...On his first day in America, David, just 20, searches New York desperately for “a man named Zigler who once worked for [his grandfather] and was supposed to be living in Madison Square”. Zigler is to help him find David's father, who did not show up to take the family off the boat from Latvia. Alas, David learns that this Zigler moved away a year ago, and no one knows where.
Advised to simply get a ticket at Grand Central Station, for Ludington, Michigan, where his father is supposed to be, David discovers they sell only first-class tickets, which cost over twice what he has on hand. He dejectedly heads back to the Castle Garden immigration building to find a cheaper ticket.
Hungry and thirsty, he does not want to dip into his precious and few American funds, and attempts to buy a bun for a 10-pfennig piece. Needless to say, this does not pass muster and he is turned away.
While he sits weeping on a brownstone doorstep,
A rather portly and well-dressed man with a neatly trimmed Van Dyke beard and gold-rimmed eyeglasses came from inside the building and, approaching him, asked, “Who are you, young man? Whence camest thou?”
A Van Dyke beardI gather by this archaic phrasing that the man speaks to him in Hebrew. David tells him the situation.
He led the way to a Kosher delicatessen store and ordered a large picnic basket to be filled with food and also a bottle of wine, and then told David they must hurry to get the ticket. In ten minutes they were at the ticket office, and man said to David, “Give me that $15.”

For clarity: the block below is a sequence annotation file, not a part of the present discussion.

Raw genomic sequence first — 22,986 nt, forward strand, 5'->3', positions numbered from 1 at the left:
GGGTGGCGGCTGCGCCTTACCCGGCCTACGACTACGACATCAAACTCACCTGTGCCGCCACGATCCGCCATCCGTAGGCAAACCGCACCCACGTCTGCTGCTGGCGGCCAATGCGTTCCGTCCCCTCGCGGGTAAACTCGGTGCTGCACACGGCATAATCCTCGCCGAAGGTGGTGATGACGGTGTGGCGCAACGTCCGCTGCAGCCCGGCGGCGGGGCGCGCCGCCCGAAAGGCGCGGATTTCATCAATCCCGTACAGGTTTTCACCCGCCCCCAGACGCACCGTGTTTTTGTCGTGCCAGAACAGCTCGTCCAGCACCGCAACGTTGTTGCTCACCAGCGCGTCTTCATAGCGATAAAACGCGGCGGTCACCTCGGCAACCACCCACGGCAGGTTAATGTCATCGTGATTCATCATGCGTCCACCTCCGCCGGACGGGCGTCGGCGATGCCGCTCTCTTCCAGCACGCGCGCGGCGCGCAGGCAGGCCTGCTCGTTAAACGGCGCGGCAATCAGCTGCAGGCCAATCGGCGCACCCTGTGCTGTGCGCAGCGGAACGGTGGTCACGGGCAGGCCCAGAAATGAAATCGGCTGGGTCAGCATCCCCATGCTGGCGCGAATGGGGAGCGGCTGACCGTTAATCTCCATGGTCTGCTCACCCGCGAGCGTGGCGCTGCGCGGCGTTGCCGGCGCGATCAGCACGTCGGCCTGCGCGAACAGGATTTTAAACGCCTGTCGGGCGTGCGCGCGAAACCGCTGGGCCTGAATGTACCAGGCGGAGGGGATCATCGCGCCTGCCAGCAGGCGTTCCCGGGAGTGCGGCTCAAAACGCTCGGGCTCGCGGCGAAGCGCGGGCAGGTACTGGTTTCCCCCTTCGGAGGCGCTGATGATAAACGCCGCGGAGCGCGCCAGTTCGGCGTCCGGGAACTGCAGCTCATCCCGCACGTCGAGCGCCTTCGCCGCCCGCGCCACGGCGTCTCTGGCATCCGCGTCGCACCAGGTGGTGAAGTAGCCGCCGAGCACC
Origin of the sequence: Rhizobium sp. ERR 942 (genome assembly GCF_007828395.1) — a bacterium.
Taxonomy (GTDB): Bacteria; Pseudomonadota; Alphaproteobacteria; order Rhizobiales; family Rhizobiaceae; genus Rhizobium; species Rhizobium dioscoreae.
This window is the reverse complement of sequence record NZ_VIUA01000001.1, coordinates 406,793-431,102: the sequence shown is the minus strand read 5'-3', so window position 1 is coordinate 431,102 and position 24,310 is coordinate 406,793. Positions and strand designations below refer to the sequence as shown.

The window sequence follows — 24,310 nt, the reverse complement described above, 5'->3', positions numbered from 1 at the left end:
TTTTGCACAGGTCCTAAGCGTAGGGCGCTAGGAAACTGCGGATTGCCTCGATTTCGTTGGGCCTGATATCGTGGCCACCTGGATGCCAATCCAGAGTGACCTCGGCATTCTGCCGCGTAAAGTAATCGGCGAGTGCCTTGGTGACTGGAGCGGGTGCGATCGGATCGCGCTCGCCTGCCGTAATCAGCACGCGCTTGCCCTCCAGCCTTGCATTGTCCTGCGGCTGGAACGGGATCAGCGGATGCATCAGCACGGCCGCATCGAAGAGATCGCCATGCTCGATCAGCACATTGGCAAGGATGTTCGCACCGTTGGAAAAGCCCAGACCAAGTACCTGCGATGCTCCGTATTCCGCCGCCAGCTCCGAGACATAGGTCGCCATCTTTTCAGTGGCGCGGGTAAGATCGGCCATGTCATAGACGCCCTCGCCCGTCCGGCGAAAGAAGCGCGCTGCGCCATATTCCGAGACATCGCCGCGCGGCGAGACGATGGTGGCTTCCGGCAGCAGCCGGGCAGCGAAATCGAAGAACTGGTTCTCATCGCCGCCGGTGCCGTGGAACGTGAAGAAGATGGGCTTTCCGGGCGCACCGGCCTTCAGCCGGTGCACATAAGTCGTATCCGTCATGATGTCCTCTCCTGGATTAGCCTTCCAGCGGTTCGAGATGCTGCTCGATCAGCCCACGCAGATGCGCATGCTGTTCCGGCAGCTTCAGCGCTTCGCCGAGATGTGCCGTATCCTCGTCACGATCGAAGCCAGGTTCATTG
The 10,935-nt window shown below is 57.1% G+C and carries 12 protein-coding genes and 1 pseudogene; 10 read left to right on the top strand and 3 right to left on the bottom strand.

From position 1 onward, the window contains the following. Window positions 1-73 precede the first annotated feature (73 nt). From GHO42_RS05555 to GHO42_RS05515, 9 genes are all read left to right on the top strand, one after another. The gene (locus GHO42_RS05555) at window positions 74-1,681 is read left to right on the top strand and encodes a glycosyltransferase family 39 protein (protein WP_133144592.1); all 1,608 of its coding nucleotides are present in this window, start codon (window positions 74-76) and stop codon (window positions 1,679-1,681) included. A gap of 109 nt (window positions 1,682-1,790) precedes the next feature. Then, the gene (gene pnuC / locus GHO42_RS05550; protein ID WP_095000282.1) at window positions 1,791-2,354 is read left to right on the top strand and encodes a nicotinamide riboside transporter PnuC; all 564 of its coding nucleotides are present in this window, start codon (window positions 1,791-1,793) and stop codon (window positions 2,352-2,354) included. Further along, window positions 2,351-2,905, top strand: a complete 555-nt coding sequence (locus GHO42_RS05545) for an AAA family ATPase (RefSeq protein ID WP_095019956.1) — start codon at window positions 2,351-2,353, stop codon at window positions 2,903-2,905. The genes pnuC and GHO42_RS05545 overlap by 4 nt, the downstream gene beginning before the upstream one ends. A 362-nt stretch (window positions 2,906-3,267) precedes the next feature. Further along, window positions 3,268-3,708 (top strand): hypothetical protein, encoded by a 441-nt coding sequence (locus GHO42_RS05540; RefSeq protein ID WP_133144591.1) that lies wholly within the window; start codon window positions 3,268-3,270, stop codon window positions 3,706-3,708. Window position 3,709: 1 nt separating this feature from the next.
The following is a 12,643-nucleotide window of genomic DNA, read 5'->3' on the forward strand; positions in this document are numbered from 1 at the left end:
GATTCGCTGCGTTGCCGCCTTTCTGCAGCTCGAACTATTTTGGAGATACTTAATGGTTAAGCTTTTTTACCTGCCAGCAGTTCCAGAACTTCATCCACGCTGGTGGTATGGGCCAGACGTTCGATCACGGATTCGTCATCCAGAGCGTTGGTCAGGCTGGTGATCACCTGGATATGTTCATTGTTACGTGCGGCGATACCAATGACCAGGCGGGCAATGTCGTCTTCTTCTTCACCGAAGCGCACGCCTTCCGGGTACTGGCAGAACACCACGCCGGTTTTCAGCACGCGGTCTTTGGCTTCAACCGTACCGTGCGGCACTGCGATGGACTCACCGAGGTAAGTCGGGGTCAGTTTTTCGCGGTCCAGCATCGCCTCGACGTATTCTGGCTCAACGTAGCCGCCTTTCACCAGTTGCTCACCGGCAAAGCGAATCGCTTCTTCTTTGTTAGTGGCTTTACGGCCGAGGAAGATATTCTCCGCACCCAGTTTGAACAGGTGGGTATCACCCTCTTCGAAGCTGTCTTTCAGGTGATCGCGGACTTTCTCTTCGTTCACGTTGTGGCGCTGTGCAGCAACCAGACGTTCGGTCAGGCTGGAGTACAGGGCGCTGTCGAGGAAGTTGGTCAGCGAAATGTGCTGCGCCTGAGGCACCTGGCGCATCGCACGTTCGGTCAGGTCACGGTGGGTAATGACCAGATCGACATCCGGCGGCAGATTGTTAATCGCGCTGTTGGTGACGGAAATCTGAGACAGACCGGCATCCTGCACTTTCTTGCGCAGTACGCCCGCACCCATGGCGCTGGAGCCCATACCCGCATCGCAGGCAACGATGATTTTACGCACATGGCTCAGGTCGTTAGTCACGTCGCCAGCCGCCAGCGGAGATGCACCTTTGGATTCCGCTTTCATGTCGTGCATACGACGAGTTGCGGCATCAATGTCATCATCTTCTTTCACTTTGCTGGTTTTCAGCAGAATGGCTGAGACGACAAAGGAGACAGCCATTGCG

David trembled, fearing that the man might rob him, but he handed over the money. Within five minutes the man was back with the ticket and said they must cross on the big ferry to the New Jersey side to get the train. When they reached the depot, the man spoke to the conductor of the train, asking him to take care of the young immigrant and see him safely to his destination. He took David into the car, and when David was seated in a red plush car seat, handed him a $5 bill for pocket money, shook his hand, and bade him a safe journey. He also promised to find Mr. Zigler and see that that family got off the steamer.
Getting up more courage, David asked, “Man, who are you? What is your motive in showing such generosity to a stranger like me in a strange land?”
What follows is scarcely believeable; harking back to a brief earlier episode in the diary, the man says,
“Well, my son, can you remember this?” and he lifted up his left hand which was minus two fingers. “I am the crippled student who played with you after the pogrom in Melitopol when your mother cared for me for a whole week, at a time when I could see she had none too much for her own family. She saved my life then and I have prayed for the time to come when I could repay her for her kindness. I am more than glad for this occasion. I’ll take care of your mother and the children in the morning.”
And with that, David sets off with his five dollars for the wilds of Michigan.
To be continued...
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